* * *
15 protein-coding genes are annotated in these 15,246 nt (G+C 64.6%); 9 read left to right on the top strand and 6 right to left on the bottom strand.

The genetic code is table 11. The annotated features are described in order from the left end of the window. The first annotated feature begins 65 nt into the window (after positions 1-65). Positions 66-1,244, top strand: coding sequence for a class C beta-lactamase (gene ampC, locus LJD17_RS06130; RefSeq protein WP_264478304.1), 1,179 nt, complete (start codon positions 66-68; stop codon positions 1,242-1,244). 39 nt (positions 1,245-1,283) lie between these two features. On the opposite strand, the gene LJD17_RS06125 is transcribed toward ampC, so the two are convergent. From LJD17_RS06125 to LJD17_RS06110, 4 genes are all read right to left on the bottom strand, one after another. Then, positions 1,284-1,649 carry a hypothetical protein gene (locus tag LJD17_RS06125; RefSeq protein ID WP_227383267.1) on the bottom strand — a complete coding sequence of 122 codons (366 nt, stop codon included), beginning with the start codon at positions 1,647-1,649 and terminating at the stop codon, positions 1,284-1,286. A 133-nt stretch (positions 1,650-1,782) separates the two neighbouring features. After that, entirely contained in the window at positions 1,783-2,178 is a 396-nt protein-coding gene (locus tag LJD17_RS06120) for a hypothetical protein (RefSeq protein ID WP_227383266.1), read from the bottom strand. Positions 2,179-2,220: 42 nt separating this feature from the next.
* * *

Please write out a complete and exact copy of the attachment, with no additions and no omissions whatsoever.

15 protein-coding genes are annotated in these 15,246 nt (G+C 64.6%); 9 read left to right on the top strand and 6 right to left on the bottom strand.

The genetic code is table 11. The annotated features are described in order from the left end of the window. The first annotated feature begins 65 nt into the window (after positions 1-65). Positions 66-1,244, top strand: coding sequence for a class C beta-lactamase (gene ampC, locus LJD17_RS06130; RefSeq protein WP_264478304.1), 1,179 nt, complete (start codon positions 66-68; stop codon positions 1,242-1,244). 39 nt (positions 1,245-1,283) lie between these two features. On the opposite strand, the gene LJD17_RS06125 is transcribed toward ampC, so the two are convergent. From LJD17_RS06125 to LJD17_RS06110, 4 genes are all read right to left on the bottom strand, one after another. Then, positions 1,284-1,649 carry a hypothetical protein gene (locus tag LJD17_RS06125; RefSeq protein ID WP_227383267.1) on the bottom strand — a complete coding sequence of 122 codons (366 nt, stop codon included), beginning with the start codon at positions 1,647-1,649 and terminating at the stop codon, positions 1,284-1,286. A 133-nt stretch (positions 1,650-1,782) separates the two neighbouring features. After that, entirely contained in the window at positions 1,783-2,178 is a 396-nt protein-coding gene (locus tag LJD17_RS06120) for a hypothetical protein (RefSeq protein ID WP_227383266.1), read from the bottom strand. Positions 2,179-2,220: 42 nt separating this feature from the next.